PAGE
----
Assistant Professor of History, Columbia University; zzt. The American Academy in Berlin
An often unacknowledged aspect of American intellectual thought at midcentury has been the influence of axiomatic thinking. This talk will chronicle how in the postwar period axiomatic analysis moved from mathematics into the social sciences and in the process redefined the meaning of theoretical knowledge. Axiomatics fostered a belief that theories do not emerge from first principles and that analytic coherence precedes empirical verification. It emphasized structural analysis and propagated the ideal of an economy of thought. Most fundamentally, it helped define what a social scientific theory is. As Steingart will show, by the 1970s the association between axiomatics and theoretical knowledge was so strong that it was also evident in the work of architects and designers.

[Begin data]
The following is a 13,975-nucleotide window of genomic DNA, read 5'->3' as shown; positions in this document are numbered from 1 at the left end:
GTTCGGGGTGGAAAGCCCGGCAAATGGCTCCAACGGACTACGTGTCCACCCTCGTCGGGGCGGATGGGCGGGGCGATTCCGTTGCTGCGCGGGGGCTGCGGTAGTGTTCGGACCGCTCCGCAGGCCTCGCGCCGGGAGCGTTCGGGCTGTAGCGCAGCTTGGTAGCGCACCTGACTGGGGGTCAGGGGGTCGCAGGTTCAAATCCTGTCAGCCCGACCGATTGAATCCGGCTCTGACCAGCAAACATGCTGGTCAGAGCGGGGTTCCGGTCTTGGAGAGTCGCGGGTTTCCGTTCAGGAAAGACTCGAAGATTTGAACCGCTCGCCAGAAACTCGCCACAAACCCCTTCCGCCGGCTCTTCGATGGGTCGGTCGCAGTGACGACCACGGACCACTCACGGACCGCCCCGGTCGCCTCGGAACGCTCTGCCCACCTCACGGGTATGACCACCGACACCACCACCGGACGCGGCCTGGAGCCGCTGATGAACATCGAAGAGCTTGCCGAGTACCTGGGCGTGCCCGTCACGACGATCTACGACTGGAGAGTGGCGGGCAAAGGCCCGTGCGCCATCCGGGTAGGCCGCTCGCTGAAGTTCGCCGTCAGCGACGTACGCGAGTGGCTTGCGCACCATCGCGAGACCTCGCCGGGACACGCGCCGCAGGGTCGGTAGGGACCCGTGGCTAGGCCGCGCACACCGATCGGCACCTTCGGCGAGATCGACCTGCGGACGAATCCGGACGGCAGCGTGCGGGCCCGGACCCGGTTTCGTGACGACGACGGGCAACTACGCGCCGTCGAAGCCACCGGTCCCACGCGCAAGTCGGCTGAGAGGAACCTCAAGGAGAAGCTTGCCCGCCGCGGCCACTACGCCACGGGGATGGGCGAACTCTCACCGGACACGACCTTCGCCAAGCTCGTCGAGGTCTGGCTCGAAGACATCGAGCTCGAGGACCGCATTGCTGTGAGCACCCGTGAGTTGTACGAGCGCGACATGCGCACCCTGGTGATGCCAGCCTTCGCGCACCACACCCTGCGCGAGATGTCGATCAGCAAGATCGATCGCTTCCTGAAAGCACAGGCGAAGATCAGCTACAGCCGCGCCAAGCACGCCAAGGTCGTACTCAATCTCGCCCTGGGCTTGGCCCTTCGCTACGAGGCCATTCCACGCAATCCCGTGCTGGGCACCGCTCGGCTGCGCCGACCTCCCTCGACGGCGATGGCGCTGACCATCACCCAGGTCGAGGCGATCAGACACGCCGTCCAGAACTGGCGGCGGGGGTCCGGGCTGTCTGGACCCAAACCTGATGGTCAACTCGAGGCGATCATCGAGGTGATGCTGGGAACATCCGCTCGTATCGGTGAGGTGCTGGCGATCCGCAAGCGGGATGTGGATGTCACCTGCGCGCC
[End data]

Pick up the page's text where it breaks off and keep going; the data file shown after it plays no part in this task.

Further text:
Alma Steingart, an assistant professor in the Department of History at Columbia University, researches the interplay between American politics and mathematical rationalities. Professor Steingart’s current project on Accountable Democracy examines how mathematical thought and computing technologies have impacted electoral politics in the United States in the twentieth century. Her first book, Axiomatics: Mathematical Thought and High Modernism, is forthcoming with the University of Chicago Press (January 2023). Before joining Columbia University, Steingart was a Junior Fellow of the Harvard Society of Fellows and a predoctoral fellow of the Max Planck Institute for the History of Science in Berlin. She earned her PhD in 2013 in the Program in History, Anthropology, and Science, Technology, and Society at the Massachusetts Institute of Technology (MIT). Steingart’s work has appeared in Social Studies of Science, Grey Room, and the Los Angeles Review of Books. Her work is supported by a CAREER Award from the National Science Foundation.